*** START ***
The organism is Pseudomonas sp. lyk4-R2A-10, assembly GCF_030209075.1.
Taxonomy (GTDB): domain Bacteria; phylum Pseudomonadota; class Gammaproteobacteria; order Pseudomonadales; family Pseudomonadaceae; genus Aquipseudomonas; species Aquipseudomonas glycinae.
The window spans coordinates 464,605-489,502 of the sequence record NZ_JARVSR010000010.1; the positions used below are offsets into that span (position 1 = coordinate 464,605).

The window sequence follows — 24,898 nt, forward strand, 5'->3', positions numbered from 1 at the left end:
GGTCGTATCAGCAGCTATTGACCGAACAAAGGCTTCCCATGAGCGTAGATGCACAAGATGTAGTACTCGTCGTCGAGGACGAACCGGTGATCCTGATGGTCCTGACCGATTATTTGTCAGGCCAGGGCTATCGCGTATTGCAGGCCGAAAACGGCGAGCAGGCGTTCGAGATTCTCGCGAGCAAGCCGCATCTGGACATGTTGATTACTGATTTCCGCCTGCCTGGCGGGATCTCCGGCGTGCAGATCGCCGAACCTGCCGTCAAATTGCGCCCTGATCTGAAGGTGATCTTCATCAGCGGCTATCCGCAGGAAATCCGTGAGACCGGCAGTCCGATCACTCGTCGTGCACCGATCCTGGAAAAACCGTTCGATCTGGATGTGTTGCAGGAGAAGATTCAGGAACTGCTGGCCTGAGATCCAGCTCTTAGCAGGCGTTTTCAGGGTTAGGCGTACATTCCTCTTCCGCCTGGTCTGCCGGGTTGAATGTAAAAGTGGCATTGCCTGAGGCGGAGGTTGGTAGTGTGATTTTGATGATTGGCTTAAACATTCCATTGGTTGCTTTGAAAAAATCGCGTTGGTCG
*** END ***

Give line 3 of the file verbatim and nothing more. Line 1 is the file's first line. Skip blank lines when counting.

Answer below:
The window spans coordinates 464,605-489,502 of the sequence record NZ_JARVSR010000010.1; the positions used below are offsets into that span (position 1 = coordinate 464,605).